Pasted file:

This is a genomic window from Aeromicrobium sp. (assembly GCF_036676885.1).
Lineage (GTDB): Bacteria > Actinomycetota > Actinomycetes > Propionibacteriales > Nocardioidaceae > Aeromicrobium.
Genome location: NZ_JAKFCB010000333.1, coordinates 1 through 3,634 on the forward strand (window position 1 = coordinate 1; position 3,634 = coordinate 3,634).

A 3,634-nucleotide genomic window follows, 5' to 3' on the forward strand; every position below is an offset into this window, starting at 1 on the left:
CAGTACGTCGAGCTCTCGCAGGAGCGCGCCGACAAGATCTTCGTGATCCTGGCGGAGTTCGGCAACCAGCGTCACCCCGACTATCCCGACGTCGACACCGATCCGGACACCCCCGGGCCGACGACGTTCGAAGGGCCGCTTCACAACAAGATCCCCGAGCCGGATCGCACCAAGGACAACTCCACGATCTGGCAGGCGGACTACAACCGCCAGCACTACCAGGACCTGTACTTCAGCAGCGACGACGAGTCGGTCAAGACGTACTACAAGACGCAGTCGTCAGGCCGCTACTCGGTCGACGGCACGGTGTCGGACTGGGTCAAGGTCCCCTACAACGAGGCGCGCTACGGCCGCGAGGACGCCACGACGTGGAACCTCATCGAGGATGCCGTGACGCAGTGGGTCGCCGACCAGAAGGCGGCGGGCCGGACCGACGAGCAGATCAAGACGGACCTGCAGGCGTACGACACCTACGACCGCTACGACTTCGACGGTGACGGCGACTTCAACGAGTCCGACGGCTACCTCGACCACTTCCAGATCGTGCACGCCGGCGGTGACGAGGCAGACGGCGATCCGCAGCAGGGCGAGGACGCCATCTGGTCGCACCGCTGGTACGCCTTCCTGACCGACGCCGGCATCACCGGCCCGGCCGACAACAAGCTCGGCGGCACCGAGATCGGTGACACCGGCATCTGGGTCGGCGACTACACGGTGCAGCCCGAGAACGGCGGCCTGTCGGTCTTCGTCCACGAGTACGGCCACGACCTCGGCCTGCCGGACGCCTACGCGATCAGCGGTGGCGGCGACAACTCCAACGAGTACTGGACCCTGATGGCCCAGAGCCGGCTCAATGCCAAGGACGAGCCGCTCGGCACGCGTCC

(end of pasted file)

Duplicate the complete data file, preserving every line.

This is a genomic window from Aeromicrobium sp. (assembly GCF_036676885.1).
Lineage (GTDB): Bacteria > Actinomycetota > Actinomycetes > Propionibacteriales > Nocardioidaceae > Aeromicrobium.
Genome location: NZ_JAKFCB010000333.1, coordinates 1 through 3,634 on the forward strand (window position 1 = coordinate 1; position 3,634 = coordinate 3,634).

A 3,634-nucleotide genomic window follows, 5' to 3' on the forward strand; every position below is an offset into this window, starting at 1 on the left:
CAGTACGTCGAGCTCTCGCAGGAGCGCGCCGACAAGATCTTCGTGATCCTGGCGGAGTTCGGCAACCAGCGTCACCCCGACTATCCCGACGTCGACACCGATCCGGACACCCCCGGGCCGACGACGTTCGAAGGGCCGCTTCACAACAAGATCCCCGAGCCGGATCGCACCAAGGACAACTCCACGATCTGGCAGGCGGACTACAACCGCCAGCACTACCAGGACCTGTACTTCAGCAGCGACGACGAGTCGGTCAAGACGTACTACAAGACGCAGTCGTCAGGCCGCTACTCGGTCGACGGCACGGTGTCGGACTGGGTCAAGGTCCCCTACAACGAGGCGCGCTACGGCCGCGAGGACGCCACGACGTGGAACCTCATCGAGGATGCCGTGACGCAGTGGGTCGCCGACCAGAAGGCGGCGGGCCGGACCGACGAGCAGATCAAGACGGACCTGCAGGCGTACGACACCTACGACCGCTACGACTTCGACGGTGACGGCGACTTCAACGAGTCCGACGGCTACCTCGACCACTTCCAGATCGTGCACGCCGGCGGTGACGAGGCAGACGGCGATCCGCAGCAGGGCGAGGACGCCATCTGGTCGCACCGCTGGTACGCCTTCCTGACCGACGCCGGCATCACCGGCCCGGCCGACAACAAGCTCGGCGGCACCGAGATCGGTGACACCGGCATCTGGGTCGGCGACTACACGGTGCAGCCCGAGAACGGCGGCCTGTCGGTCTTCGTCCACGAGTACGGCCACGACCTCGGCCTGCCGGACGCCTACGCGATCAGCGGTGGCGGCGACAACTCCAACGAGTACTGGACCCTGATGGCCCAGAGCCGGCTCAATGCCAAGGACGAGCCGCTCGGCACGCGTCC